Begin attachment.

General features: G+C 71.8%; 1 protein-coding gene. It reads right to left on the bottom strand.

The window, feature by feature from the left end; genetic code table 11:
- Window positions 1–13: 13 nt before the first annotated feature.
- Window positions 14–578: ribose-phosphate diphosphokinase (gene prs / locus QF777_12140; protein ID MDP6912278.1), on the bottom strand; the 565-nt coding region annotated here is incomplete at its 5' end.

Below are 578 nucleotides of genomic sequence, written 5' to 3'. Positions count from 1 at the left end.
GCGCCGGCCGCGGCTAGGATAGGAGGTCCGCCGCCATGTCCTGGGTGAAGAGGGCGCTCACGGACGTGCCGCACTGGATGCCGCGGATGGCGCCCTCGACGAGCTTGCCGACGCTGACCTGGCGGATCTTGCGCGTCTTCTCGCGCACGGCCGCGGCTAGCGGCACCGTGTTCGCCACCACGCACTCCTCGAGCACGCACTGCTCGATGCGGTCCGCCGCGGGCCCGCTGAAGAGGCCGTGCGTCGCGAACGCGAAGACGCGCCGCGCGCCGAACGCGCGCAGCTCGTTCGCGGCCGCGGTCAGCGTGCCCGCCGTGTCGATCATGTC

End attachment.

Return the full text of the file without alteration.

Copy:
General features: G+C 71.8%; 1 protein-coding gene. It reads right to left on the bottom strand.

The window, feature by feature from the left end; genetic code table 11:
- Window positions 1–13: 13 nt before the first annotated feature.
- Window positions 14–578: ribose-phosphate diphosphokinase (gene prs / locus QF777_12140; protein ID MDP6912278.1), on the bottom strand; the 565-nt coding region annotated here is incomplete at its 5' end.

Below are 578 nucleotides of genomic sequence, written 5' to 3'. Positions count from 1 at the left end.
GCGCCGGCCGCGGCTAGGATAGGAGGTCCGCCGCCATGTCCTGGGTGAAGAGGGCGCTCACGGACGTGCCGCACTGGATGCCGCGGATGGCGCCCTCGACGAGCTTGCCGACGCTGACCTGGCGGATCTTGCGCGTCTTCTCGCGCACGGCCGCGGCTAGCGGCACCGTGTTCGCCACCACGCACTCCTCGAGCACGCACTGCTCGATGCGGTCCGCCGCGGGCCCGCTGAAGAGGCCGTGCGTCGCGAACGCGAAGACGCGCCGCGCGCCGAACGCGCGCAGCTCGTTCGCGGCCGCGGTCAGCGTGCCCGCCGTGTCGATCATGTC